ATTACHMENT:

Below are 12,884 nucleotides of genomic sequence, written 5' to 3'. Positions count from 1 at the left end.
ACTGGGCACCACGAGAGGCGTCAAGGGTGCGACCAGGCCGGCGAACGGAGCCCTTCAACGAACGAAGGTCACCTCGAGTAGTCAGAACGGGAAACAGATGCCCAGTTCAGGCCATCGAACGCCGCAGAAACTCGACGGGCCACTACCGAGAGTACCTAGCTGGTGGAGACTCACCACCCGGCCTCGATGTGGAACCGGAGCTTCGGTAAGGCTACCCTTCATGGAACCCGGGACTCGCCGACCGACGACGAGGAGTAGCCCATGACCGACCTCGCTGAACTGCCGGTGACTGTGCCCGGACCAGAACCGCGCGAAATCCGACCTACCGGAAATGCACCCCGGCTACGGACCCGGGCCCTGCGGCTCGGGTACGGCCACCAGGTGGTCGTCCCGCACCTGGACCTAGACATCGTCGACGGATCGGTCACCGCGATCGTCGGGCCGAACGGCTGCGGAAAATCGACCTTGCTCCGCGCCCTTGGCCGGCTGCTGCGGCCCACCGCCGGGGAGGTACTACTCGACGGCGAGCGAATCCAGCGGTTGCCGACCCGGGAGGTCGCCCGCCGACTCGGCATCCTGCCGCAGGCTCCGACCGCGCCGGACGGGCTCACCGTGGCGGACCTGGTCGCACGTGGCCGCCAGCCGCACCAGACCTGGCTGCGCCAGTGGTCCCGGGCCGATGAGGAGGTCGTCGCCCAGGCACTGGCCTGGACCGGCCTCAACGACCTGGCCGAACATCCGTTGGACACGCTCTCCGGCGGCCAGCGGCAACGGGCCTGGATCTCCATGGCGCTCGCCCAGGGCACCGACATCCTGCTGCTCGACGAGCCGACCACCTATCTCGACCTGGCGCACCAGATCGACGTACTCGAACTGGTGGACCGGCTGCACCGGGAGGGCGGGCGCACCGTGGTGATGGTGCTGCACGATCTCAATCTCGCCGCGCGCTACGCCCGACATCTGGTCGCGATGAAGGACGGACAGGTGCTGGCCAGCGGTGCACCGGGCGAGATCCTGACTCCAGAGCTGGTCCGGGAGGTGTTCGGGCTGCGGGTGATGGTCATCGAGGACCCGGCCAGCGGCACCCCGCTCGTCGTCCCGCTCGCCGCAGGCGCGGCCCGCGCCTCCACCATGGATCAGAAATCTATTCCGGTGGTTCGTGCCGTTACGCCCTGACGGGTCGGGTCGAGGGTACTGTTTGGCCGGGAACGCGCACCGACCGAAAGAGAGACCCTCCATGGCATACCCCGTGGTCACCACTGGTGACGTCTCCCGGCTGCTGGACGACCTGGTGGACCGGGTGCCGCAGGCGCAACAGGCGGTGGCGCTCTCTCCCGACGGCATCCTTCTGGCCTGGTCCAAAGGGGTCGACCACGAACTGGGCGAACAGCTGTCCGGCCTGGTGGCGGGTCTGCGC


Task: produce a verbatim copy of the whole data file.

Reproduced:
Below are 12,884 nucleotides of genomic sequence, written 5' to 3'. Positions count from 1 at the left end.
ACTGGGCACCACGAGAGGCGTCAAGGGTGCGACCAGGCCGGCGAACGGAGCCCTTCAACGAACGAAGGTCACCTCGAGTAGTCAGAACGGGAAACAGATGCCCAGTTCAGGCCATCGAACGCCGCAGAAACTCGACGGGCCACTACCGAGAGTACCTAGCTGGTGGAGACTCACCACCCGGCCTCGATGTGGAACCGGAGCTTCGGTAAGGCTACCCTTCATGGAACCCGGGACTCGCCGACCGACGACGAGGAGTAGCCCATGACCGACCTCGCTGAACTGCCGGTGACTGTGCCCGGACCAGAACCGCGCGAAATCCGACCTACCGGAAATGCACCCCGGCTACGGACCCGGGCCCTGCGGCTCGGGTACGGCCACCAGGTGGTCGTCCCGCACCTGGACCTAGACATCGTCGACGGATCGGTCACCGCGATCGTCGGGCCGAACGGCTGCGGAAAATCGACCTTGCTCCGCGCCCTTGGCCGGCTGCTGCGGCCCACCGCCGGGGAGGTACTACTCGACGGCGAGCGAATCCAGCGGTTGCCGACCCGGGAGGTCGCCCGCCGACTCGGCATCCTGCCGCAGGCTCCGACCGCGCCGGACGGGCTCACCGTGGCGGACCTGGTCGCACGTGGCCGCCAGCCGCACCAGACCTGGCTGCGCCAGTGGTCCCGGGCCGATGAGGAGGTCGTCGCCCAGGCACTGGCCTGGACCGGCCTCAACGACCTGGCCGAACATCCGTTGGACACGCTCTCCGGCGGCCAGCGGCAACGGGCCTGGATCTCCATGGCGCTCGCCCAGGGCACCGACATCCTGCTGCTCGACGAGCCGACCACCTATCTCGACCTGGCGCACCAGATCGACGTACTCGAACTGGTGGACCGGCTGCACCGGGAGGGCGGGCGCACCGTGGTGATGGTGCTGCACGATCTCAATCTCGCCGCGCGCTACGCCCGACATCTGGTCGCGATGAAGGACGGACAGGTGCTGGCCAGCGGTGCACCGGGCGAGATCCTGACTCCAGAGCTGGTCCGGGAGGTGTTCGGGCTGCGGGTGATGGTCATCGAGGACCCGGCCAGCGGCACCCCGCTCGTCGTCCCGCTCGCCGCAGGCGCGGCCCGCGCCTCCACCATGGATCAGAAATCTATTCCGGTGGTTCGTGCCGTTACGCCCTGACGGGTCGGGTCGAGGGTACTGTTTGGCCGGGAACGCGCACCGACCGAAAGAGAGACCCTCCATGGCATACCCCGTGGTCACCACTGGTGACGTCTCCCGGCTGCTGGACGACCTGGTGGACCGGGTGCCGCAGGCGCAACAGGCGGTGGCGCTCTCTCCCGACGGCATCCTTCTGGCCTGGTCCAAAGGGGTCGACCACGAACTGGGCGAACAGCTGTCCGGCCTGGTGGCGGGTCTGCGC